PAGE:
+1 Recommend
1 collections
      • Record: found
      • Abstract: found
      • Article: found
      Is Open Access

      Niveles de ingreso y prevalencia de tabaquismo en América Latina: revisión sistemática y metaanálisis Translated title: Income and smoking prevalence in Latin America: a systematic review and meta-analysis


      Read this article at

          There is no author summary for this article yet. Authors can add summaries to their articles on ScienceOpen to make them more accessible to a non-specialist audience.


          RESUMEN Objetivo Determinar la relación entre la prevalencia de consumo actual de tabaco y los niveles de ingresos monetarios de fumadores en América Latina y el Caribe (ALC). Métodos Se realizó una búsqueda sistemática en bases de datos incluyendo MEDLINE, EMBASE, CENTRAL, SOCINDEX y LILACS. Se incluyeron estudios de ALC publicados desde enero 1989 hasta diciembre de 2015. Se realizaron análisis de subgrupos planeados por década calendario de los datos, país, riesgo de sesgo, sexo y grupos de edad. Resultados De un total de 1 254 estudios evaluados por texto completo se incluyeron 29 artículos, de los cuales 25 fueron incorporados en metaanálisis. Todos los estudios incluidos fueron de corte transversal o de vigilancia, la mayoría provenientes de Brasil y de México. Un bajo nivel de ingresos se asoció con una mayor prevalencia de tabaquismo activo (odds ratio [OR] 1,62; intervalo de confianza de 95% [IC95%] 1,34–1,96) con respecto al nivel alto (referencia). Se observó una tendencia de efecto dosis-respuesta: nivel medio de ingresos (OR 1,23; IC95% 1,00-1,52) y nivel bajo de ingresos (OR 1,64; IC95% 1,17-2,30). Esta asociación fue mayor en hombres (OR 2,22; IC95% 1,77-2,78) que en mujeres (OR 1,6; IC95% 1,11-2,47). Conclusiones Se observó una relación inversa entre el nivel de ingresos y la prevalencia de consumo de tabaco. Se requieren mayores esfuerzos para determinar esta relación en poblaciones especiales como adolescentes o embarazadas. Esta investigación puede ser útil para los decisores políticos al mejorar las estrategias de control del tabaco y para caracterizar cuestiones de equidad en la salud pública.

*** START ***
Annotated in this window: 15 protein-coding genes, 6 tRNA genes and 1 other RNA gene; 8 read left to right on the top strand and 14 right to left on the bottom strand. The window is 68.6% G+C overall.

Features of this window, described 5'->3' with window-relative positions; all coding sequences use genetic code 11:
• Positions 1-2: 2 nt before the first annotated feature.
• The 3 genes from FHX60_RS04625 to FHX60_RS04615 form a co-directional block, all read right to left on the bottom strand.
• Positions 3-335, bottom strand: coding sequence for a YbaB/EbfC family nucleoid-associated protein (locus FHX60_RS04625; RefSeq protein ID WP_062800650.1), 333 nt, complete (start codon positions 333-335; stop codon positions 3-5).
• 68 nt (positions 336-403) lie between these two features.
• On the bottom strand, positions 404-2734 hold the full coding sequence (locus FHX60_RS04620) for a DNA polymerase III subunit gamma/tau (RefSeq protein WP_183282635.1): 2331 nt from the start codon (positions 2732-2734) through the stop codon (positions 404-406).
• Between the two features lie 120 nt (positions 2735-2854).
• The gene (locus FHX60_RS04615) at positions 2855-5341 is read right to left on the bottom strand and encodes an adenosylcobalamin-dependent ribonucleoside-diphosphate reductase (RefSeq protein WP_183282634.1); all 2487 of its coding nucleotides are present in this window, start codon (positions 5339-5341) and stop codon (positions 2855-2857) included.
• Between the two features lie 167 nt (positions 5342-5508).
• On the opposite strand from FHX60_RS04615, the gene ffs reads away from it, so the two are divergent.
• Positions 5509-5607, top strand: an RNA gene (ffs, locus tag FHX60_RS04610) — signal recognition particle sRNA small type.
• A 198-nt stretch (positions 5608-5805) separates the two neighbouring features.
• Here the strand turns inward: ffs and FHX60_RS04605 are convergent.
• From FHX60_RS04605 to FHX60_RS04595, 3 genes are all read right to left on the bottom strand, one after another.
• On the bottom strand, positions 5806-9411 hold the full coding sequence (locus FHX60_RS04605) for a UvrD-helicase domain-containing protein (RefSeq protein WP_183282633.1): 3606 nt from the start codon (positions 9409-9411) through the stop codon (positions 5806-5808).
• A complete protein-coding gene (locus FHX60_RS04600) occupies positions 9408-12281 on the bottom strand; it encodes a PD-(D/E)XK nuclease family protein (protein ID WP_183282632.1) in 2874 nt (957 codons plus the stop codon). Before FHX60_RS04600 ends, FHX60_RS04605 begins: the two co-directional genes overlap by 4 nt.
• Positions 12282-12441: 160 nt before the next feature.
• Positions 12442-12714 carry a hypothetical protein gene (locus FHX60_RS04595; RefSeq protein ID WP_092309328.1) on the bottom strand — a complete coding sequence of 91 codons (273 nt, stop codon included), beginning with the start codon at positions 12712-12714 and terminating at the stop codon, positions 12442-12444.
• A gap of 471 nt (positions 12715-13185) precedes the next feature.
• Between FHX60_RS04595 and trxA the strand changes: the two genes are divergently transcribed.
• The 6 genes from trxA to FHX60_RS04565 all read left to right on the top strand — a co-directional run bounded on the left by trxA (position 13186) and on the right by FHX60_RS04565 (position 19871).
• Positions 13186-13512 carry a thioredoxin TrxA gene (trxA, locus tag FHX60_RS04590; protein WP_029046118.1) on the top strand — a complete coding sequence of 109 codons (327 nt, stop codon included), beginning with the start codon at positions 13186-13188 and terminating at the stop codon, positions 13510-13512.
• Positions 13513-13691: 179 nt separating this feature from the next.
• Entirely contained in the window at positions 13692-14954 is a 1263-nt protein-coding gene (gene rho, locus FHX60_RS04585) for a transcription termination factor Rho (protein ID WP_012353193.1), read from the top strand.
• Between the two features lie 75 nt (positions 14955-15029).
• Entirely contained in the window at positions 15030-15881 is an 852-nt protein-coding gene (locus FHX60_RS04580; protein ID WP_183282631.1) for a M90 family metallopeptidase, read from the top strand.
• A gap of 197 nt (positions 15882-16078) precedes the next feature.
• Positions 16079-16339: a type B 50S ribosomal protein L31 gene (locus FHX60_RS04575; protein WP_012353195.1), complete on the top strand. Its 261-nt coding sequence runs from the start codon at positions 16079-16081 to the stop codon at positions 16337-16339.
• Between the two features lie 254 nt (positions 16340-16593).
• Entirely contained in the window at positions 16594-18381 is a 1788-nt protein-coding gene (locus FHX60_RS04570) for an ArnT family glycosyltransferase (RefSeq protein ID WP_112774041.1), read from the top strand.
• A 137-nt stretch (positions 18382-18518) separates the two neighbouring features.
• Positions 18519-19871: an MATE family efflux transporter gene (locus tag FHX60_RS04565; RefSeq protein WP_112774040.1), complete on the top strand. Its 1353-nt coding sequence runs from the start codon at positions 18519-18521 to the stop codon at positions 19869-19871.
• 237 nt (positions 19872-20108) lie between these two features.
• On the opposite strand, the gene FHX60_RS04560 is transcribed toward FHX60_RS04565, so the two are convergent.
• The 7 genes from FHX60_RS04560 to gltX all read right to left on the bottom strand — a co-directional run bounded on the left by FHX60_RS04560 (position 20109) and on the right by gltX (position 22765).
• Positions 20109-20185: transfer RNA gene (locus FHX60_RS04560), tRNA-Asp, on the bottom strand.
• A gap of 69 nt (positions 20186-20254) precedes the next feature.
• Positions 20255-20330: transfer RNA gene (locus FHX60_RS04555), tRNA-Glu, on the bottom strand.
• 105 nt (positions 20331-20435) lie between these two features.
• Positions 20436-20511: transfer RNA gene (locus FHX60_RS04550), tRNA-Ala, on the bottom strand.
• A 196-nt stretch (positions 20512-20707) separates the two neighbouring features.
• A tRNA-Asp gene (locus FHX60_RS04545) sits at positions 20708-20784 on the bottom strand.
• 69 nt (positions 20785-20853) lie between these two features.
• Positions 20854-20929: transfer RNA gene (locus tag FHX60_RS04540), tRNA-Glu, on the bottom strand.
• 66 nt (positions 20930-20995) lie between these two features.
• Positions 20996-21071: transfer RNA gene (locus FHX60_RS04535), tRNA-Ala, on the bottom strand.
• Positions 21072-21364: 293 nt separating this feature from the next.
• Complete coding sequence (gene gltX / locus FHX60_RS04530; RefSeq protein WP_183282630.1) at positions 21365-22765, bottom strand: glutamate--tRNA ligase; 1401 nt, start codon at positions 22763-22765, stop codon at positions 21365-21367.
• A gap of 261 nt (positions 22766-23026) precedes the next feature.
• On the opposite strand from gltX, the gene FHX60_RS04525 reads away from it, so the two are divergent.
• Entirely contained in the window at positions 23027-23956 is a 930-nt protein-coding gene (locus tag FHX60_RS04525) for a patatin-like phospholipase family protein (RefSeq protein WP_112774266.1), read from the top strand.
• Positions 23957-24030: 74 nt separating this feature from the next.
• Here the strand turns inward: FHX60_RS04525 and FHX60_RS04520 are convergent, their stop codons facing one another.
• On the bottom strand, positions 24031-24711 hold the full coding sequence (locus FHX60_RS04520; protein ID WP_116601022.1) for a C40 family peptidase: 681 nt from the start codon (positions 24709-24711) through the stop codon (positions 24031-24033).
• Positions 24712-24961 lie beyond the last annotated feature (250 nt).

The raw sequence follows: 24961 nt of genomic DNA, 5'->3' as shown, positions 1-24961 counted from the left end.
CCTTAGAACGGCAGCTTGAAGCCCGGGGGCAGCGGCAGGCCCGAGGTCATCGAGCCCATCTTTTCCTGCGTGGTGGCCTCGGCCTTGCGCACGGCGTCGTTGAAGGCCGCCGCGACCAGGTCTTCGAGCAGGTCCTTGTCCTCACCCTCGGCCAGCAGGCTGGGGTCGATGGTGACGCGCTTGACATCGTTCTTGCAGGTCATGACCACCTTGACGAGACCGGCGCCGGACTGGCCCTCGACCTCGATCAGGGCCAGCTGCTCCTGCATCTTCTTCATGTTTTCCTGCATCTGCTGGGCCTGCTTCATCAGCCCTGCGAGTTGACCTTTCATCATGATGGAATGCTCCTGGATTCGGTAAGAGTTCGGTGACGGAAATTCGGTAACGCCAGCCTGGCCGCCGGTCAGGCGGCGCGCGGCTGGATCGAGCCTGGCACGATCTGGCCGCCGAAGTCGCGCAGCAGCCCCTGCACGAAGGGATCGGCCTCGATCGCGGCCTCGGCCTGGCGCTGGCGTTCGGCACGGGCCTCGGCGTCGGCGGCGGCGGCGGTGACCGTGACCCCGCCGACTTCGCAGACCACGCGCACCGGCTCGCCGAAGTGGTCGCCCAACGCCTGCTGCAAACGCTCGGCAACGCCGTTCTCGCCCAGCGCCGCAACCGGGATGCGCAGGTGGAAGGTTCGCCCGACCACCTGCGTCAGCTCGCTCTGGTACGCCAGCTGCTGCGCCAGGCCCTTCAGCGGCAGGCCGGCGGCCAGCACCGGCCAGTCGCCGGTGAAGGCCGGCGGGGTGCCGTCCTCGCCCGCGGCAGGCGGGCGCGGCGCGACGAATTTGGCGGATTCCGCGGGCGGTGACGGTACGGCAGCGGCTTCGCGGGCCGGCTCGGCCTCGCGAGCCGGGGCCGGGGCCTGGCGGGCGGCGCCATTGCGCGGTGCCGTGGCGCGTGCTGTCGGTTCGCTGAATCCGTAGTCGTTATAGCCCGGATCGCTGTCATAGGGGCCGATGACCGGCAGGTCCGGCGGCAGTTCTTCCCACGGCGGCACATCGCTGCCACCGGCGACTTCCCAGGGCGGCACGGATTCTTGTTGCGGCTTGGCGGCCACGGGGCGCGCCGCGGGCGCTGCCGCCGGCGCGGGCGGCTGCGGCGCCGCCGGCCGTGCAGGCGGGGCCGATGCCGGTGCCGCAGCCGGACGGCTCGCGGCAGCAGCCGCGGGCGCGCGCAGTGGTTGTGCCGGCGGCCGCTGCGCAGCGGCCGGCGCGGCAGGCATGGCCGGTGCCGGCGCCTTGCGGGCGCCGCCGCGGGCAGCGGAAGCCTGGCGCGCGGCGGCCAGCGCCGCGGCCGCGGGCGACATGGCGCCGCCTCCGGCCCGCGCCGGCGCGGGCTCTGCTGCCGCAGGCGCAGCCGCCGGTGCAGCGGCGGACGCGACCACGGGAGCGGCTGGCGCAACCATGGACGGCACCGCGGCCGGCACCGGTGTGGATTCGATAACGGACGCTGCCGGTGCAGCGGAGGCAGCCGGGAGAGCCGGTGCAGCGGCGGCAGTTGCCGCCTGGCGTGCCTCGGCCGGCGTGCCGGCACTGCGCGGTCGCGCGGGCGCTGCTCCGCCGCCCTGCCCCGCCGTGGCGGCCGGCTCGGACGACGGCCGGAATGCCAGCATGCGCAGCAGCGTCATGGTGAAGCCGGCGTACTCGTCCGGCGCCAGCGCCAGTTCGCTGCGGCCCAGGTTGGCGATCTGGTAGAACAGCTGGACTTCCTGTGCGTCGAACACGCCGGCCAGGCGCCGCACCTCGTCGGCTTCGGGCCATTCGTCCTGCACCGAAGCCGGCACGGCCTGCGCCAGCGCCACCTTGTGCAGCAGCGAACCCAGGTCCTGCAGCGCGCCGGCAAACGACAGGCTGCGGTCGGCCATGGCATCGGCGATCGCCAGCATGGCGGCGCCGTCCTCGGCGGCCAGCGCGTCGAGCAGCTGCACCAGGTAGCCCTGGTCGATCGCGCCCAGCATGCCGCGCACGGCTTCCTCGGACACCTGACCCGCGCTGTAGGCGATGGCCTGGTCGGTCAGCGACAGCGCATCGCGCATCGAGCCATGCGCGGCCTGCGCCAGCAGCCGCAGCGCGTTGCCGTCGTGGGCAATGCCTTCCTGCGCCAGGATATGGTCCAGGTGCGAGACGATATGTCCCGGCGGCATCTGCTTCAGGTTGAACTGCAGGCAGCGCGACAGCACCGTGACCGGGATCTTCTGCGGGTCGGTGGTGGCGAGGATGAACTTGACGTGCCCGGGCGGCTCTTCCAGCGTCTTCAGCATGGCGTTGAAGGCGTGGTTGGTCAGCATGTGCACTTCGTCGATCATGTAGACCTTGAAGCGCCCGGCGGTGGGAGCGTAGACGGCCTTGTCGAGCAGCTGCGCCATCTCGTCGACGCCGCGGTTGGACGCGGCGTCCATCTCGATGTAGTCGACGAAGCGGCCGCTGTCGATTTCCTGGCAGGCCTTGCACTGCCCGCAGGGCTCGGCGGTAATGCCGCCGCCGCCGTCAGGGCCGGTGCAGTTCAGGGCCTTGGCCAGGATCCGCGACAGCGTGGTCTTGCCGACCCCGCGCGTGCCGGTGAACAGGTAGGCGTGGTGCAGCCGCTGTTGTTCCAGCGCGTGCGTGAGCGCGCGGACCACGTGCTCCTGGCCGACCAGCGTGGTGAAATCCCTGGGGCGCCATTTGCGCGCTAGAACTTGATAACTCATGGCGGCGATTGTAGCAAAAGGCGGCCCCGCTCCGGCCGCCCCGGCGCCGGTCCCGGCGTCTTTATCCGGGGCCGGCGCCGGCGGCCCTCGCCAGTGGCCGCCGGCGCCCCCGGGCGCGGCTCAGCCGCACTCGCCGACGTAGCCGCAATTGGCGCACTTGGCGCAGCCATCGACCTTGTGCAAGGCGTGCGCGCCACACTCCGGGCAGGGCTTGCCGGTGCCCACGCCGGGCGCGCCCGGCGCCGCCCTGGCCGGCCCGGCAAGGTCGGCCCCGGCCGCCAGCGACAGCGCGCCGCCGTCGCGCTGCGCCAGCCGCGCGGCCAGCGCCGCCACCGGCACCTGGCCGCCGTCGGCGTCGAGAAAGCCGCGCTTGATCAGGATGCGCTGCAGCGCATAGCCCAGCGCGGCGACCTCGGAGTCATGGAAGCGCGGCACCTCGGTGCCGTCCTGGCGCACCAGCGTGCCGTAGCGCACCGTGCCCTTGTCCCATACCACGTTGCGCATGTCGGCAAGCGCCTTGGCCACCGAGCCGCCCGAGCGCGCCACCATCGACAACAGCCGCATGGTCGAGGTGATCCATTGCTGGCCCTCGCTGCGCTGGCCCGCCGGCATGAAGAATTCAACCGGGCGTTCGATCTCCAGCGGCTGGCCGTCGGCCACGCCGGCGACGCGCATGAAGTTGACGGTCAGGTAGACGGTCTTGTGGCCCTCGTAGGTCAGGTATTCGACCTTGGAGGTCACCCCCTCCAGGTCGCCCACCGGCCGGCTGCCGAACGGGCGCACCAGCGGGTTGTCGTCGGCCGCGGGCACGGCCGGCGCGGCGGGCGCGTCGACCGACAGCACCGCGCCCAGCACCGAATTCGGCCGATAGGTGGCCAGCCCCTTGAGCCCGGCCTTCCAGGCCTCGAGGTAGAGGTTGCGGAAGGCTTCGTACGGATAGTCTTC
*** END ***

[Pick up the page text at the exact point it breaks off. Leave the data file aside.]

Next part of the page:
Translated abstract